State Farm Insurance and other insurers slapped with Washington fines

The state’s insurance commissioner has issued the penalties to brokers and agents as well.

Washington Insurance Commissioner Mike Kreidler has slapped State Farm Insurance, other insurers, agents and brokers with a number of fines throughout January. These fines totaled $15,000 and were issued for having violated the state’s insurance industry regulations.

The largest fines the commissioner doled out were to State Farm Fire & Casualty Co. from Bloomington, Indiana.

State Farm Insurance saw two thirds of the total fines from the Washington insurance commissioner. They were ordered to pay $10,000 for regulation violations. More specifically, the fine was for a failure to notify 151 policyholders that their farm-ranch homeowners policies would not protect them against flood damage.

Furthermore, State Farm did not notify another 141,000 policyholders who had homeowners, condominium, renters’ or manufactured home policies. The insurance company provided customers this notification upon renewal of those policies.

That said, State Farm Insurance wasn’t alone in receiving fines in Washington state last month.

state farm insurance and insurer finesHeath Alliance Northwest Health Plan was required to pay $5,000 with regards to its management of a surety bond. In Washington state, all health insurance providers must carry a bond, insurance policy, securities or a cash deposit for indemnification of certain healthcare services. Health Alliance Northwest Health Plan had been using a surety bond, but it allowed it to lapse, no longer meeting the state’s legal requirements.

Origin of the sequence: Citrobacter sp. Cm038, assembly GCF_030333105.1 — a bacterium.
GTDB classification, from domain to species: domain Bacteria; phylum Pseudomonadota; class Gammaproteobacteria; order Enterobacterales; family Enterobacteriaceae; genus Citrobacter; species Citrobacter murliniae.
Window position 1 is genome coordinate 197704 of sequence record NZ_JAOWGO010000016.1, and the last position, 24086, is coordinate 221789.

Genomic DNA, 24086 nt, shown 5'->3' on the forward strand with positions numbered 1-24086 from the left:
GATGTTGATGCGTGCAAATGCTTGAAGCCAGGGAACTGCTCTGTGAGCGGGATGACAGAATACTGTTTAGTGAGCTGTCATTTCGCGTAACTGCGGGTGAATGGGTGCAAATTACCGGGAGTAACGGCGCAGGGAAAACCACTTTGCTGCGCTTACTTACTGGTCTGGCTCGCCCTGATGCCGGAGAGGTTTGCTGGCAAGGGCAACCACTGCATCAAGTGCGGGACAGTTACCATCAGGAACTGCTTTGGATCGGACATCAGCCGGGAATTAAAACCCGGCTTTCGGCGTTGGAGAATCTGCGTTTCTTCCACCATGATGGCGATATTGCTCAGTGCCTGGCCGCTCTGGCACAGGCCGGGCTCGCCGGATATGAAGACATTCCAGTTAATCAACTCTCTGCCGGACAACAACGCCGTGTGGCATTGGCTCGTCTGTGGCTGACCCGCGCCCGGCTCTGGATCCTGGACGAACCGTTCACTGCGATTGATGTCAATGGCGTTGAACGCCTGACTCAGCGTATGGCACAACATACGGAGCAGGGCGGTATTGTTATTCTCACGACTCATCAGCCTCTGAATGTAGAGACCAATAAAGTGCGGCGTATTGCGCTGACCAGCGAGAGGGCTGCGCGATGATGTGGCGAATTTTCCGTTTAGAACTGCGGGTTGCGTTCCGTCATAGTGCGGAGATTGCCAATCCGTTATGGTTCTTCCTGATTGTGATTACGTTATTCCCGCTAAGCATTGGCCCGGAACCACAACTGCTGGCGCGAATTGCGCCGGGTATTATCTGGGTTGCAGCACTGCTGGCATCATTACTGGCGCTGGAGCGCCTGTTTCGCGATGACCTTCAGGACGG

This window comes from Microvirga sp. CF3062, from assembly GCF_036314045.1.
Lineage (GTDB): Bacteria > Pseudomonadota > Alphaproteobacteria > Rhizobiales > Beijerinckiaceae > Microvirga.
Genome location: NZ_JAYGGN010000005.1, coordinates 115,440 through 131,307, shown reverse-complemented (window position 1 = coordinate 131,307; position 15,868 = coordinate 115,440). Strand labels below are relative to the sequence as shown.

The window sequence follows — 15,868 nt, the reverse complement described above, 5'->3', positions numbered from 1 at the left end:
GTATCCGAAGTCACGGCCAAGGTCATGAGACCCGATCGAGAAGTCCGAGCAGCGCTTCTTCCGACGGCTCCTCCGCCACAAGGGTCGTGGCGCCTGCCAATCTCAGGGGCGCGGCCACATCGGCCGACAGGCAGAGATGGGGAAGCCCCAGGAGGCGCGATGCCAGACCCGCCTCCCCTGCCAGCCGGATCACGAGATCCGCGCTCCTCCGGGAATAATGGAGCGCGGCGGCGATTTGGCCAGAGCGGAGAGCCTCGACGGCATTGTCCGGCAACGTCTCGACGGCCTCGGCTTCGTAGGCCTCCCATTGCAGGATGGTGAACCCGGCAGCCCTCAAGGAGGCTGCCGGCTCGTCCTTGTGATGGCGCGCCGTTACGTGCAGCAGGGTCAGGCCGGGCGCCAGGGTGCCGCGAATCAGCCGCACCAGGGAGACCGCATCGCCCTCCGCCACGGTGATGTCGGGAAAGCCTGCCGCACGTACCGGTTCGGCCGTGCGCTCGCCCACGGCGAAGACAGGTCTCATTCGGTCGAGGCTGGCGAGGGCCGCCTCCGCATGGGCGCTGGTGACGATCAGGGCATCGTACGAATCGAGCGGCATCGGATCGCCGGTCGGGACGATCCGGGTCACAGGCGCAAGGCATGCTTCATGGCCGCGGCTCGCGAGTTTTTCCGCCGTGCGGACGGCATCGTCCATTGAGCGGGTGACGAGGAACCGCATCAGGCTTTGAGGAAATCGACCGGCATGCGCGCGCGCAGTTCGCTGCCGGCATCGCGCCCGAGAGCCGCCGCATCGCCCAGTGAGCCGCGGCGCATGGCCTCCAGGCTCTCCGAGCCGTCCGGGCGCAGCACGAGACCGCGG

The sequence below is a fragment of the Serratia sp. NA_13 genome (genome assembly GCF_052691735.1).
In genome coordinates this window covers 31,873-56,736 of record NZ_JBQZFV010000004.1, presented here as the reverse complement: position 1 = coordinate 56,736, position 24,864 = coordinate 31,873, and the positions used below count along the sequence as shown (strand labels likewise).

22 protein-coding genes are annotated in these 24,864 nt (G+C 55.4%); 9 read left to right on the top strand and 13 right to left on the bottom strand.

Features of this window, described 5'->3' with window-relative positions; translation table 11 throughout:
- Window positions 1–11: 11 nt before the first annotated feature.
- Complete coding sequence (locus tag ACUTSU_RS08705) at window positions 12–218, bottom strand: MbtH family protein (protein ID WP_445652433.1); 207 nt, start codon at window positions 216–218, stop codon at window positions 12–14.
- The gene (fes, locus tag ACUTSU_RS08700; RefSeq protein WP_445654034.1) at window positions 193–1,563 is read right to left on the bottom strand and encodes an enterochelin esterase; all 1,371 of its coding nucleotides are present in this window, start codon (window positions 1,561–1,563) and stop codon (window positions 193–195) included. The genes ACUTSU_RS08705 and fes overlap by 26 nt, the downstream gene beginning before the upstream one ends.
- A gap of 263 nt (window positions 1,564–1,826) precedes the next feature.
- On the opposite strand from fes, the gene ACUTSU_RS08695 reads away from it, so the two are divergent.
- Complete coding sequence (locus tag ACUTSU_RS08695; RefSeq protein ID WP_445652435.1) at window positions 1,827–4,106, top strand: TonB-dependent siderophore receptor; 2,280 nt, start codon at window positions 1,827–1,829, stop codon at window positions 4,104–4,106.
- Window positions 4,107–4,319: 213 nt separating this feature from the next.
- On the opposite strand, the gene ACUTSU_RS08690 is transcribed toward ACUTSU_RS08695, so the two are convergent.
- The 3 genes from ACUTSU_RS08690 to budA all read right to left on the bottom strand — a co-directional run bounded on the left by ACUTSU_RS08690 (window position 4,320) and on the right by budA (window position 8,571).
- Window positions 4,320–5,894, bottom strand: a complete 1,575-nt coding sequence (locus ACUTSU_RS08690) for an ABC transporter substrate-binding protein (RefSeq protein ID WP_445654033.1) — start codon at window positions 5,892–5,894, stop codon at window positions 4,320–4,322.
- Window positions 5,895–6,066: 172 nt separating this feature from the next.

The issue was only corrected when the insurance commissioner contacted them to alert them to the problem and require them to take action. The insurance company resolved the problem by making a funds deposit into a special trust account that complied with the state indemnity requirements.

Aside from fines to State Farm Insurance and other insurers, Walmart Stores Inc. was also issued a cease and desist order. The retail giant was selling tire warranties to consumers without service contract provider registration. From June 2014 through July 2016, Walmart sold 112,561 warranties to customers in the state. This equated to $1.1 million in sales.

The commissioner also issued a probationary license to Thomas C. Johnson who had applied for a state insurance producer’s license in October last year. The license was to sell life insurance. At the time of application, Johnson disclosed that he had two military offenses dating back to 2005. As a result, he was issued a probationary license, which means that another licensed broker or insurance agent must be present whenever he meets with clients and he must comply with a string of additional requirements to avoid losing the probationary license altogether.

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